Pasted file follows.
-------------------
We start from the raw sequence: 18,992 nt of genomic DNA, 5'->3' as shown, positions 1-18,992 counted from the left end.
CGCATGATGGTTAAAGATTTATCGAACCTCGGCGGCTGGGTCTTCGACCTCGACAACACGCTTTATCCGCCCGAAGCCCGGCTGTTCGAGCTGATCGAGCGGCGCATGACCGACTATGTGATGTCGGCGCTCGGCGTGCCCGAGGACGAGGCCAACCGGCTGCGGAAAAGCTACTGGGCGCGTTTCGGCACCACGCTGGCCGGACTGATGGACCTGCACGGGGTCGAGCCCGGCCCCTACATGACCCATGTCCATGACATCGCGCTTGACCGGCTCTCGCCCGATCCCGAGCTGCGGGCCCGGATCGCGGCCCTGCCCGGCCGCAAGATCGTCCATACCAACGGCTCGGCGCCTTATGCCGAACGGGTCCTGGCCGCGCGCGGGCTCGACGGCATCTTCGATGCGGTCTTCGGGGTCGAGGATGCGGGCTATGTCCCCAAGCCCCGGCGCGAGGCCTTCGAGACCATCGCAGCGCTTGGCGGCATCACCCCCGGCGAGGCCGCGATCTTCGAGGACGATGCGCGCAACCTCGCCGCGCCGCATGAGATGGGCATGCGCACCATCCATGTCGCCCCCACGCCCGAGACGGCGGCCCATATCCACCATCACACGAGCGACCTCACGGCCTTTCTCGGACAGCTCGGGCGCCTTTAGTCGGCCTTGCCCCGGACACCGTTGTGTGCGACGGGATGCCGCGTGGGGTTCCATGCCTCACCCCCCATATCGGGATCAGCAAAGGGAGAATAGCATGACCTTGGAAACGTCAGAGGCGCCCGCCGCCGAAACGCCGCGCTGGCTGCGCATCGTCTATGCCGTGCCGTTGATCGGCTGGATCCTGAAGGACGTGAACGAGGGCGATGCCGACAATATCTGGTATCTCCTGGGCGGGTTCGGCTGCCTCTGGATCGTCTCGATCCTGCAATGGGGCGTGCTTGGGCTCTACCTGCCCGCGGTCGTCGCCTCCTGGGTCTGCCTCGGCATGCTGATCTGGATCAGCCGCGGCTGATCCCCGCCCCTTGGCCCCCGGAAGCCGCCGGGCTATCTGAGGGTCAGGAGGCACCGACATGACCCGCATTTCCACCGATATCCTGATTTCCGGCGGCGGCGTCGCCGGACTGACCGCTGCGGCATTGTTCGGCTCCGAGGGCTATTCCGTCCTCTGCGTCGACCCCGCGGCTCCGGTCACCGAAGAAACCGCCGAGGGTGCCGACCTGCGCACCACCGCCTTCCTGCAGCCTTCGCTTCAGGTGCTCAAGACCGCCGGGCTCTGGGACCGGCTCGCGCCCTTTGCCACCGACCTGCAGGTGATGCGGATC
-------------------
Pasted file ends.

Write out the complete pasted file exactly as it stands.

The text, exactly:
We start from the raw sequence: 18,992 nt of genomic DNA, 5'->3' as shown, positions 1-18,992 counted from the left end.
CGCATGATGGTTAAAGATTTATCGAACCTCGGCGGCTGGGTCTTCGACCTCGACAACACGCTTTATCCGCCCGAAGCCCGGCTGTTCGAGCTGATCGAGCGGCGCATGACCGACTATGTGATGTCGGCGCTCGGCGTGCCCGAGGACGAGGCCAACCGGCTGCGGAAAAGCTACTGGGCGCGTTTCGGCACCACGCTGGCCGGACTGATGGACCTGCACGGGGTCGAGCCCGGCCCCTACATGACCCATGTCCATGACATCGCGCTTGACCGGCTCTCGCCCGATCCCGAGCTGCGGGCCCGGATCGCGGCCCTGCCCGGCCGCAAGATCGTCCATACCAACGGCTCGGCGCCTTATGCCGAACGGGTCCTGGCCGCGCGCGGGCTCGACGGCATCTTCGATGCGGTCTTCGGGGTCGAGGATGCGGGCTATGTCCCCAAGCCCCGGCGCGAGGCCTTCGAGACCATCGCAGCGCTTGGCGGCATCACCCCCGGCGAGGCCGCGATCTTCGAGGACGATGCGCGCAACCTCGCCGCGCCGCATGAGATGGGCATGCGCACCATCCATGTCGCCCCCACGCCCGAGACGGCGGCCCATATCCACCATCACACGAGCGACCTCACGGCCTTTCTCGGACAGCTCGGGCGCCTTTAGTCGGCCTTGCCCCGGACACCGTTGTGTGCGACGGGATGCCGCGTGGGGTTCCATGCCTCACCCCCCATATCGGGATCAGCAAAGGGAGAATAGCATGACCTTGGAAACGTCAGAGGCGCCCGCCGCCGAAACGCCGCGCTGGCTGCGCATCGTCTATGCCGTGCCGTTGATCGGCTGGATCCTGAAGGACGTGAACGAGGGCGATGCCGACAATATCTGGTATCTCCTGGGCGGGTTCGGCTGCCTCTGGATCGTCTCGATCCTGCAATGGGGCGTGCTTGGGCTCTACCTGCCCGCGGTCGTCGCCTCCTGGGTCTGCCTCGGCATGCTGATCTGGATCAGCCGCGGCTGATCCCCGCCCCTTGGCCCCCGGAAGCCGCCGGGCTATCTGAGGGTCAGGAGGCACCGACATGACCCGCATTTCCACCGATATCCTGATTTCCGGCGGCGGCGTCGCCGGACTGACCGCTGCGGCATTGTTCGGCTCCGAGGGCTATTCCGTCCTCTGCGTCGACCCCGCGGCTCCGGTCACCGAAGAAACCGCCGAGGGTGCCGACCTGCGCACCACCGCCTTCCTGCAGCCTTCGCTTCAGGTGCTCAAGACCGCCGGGCTCTGGGACCGGCTCGCGCCCTTTGCCACCGACCTGCAGGTGATGCGGATC